“All great things are simple, and many can be expressed in single words:

freedom, justice, honor, duty, mercy, hope.”

Winston Churchill

 

The last of these is certainly not the least. As we move closer and closer to the opening of this school, I am starting to believe more and more that success in this world is limited only by the absence of hope, not the absence of wisdom.

 

For the past two years we have been working very hard to dissect the intricacies of urban education. We’ve done the due diligence. We’ve read the “must reads”. We’ve participated in the education echo-chamber and we’ve “drilled down”, “data-drove”, “researched-based” ourselves until there was no other jargon left to use. And at the end of the day, I believe now more than ever, that it is all about hope.

 

The facts are often quoted. As our kids get older, their performance when compared to their international counterparts declines. In 5 years, 50% of teachers leave the profession. The District of Columbia spends more per student then any other district in the country yet finds itself at the bottom of the achievement lists. 28% of college freshmen must take remedial courses. It goes on and on and on…

 

Yet all across America there are examples of it working. In every state a story of excellence can be identified and celebrated. These random acts of greatest produce our poets, our Nobel prize winners, our doctors, and our leaders. The problem exists when we turn our focus to consistency.

 

Jeffrey Sachs, a noted economist at Columbia University and the founder of the Earth Institute decided to turn his head away, for a moment, from consistency and mass scale and decided to take on his cause one village at a time. His theory has led to the Millennium Villages Project. Focused on eradicating hunger in Africa… a simple goal… the Millennium Villages Project operates under the assumption that by providing limited, holistic packages of basic services, local communities can climb out of extreme poverty and create economic growth. He did not listen to the scores of experts that proclaimed systemic corruption will forever hold Africa in the hands of hunger. He, instead, said that for $110 per person, we can rid a community of hunger, disease, and lack of access to safe water and sanitation. And through the use of scientific proven interventions, a village can bring themselves out of poverty. His plan… one village at a time.  His fuel… hope.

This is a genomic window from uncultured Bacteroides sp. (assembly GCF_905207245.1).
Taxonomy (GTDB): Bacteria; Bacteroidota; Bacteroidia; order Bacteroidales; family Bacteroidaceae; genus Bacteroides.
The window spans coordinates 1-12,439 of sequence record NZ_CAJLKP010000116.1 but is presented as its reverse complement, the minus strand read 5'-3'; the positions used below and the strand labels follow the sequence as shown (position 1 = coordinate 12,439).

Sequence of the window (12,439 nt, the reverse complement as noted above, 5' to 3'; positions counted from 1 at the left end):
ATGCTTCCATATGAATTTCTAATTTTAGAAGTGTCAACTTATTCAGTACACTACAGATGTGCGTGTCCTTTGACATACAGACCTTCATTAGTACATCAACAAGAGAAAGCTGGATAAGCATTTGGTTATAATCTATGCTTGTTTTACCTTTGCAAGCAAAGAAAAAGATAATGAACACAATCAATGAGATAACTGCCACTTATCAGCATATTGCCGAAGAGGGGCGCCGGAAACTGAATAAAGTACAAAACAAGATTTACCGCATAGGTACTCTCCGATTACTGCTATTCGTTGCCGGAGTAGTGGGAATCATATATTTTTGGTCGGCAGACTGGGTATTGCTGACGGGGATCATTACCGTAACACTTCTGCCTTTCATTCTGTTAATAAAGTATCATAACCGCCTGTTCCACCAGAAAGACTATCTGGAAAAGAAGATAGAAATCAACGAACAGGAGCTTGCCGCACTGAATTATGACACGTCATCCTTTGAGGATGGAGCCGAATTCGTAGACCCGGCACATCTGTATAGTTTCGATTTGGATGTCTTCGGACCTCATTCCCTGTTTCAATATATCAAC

I’m starting to believe that we can learn a great deal from the Millennium Villages Project.

 

Two weeks ago we held the School of the Future Curriculum Summit. We brought together folks from the community, higher education, the School District of Philadelphia, students and education leaders. We asked them to set aside experiences that would limit their inclination to dream or their creativity. We asked them to envision what should be, not why it can’t be so. We asked them to create a blueprint of what the school day, curriculum, professional development, community partnerships should look like. We asked them to identify strategies that would allow us to turn these ideas into practice.

 

For two days, 35 people, with every reason to be cynical and negative, worked hard to create ideas that would support the students, teachers and community members in West Philadelphia. Despite initial reservations, when brought together, they had hope. It fueled their creativity and inspired their thoughts. And it is because of this that I am starting to believe this school is going to demonstrate something that we can all achieve.

 

I know people are going to read this and roll their eyes. I know when we go back to our offices the bureaucracies waiting for us will immediately slow our progress. I know money matters and politics rule. However I also know these are things we created and therefore they are things that we control.

 

Hope is an amazing ingredient. It calls us to do more than we think we can do. It calls us to believe in things for which there is no logical supporting evidence. It causes us to build “Schools of the Future” and believe that others will follow.

 

I don’t know how many people will read this, but for those that do, be the one… Be the one that knocks on the door and says we can do this. It may happen one classroom at a time, one school at a time… but don’t despair. Be the one who starts rather than stops. Be the one that brings hope.

 

Good luck!!!

Mary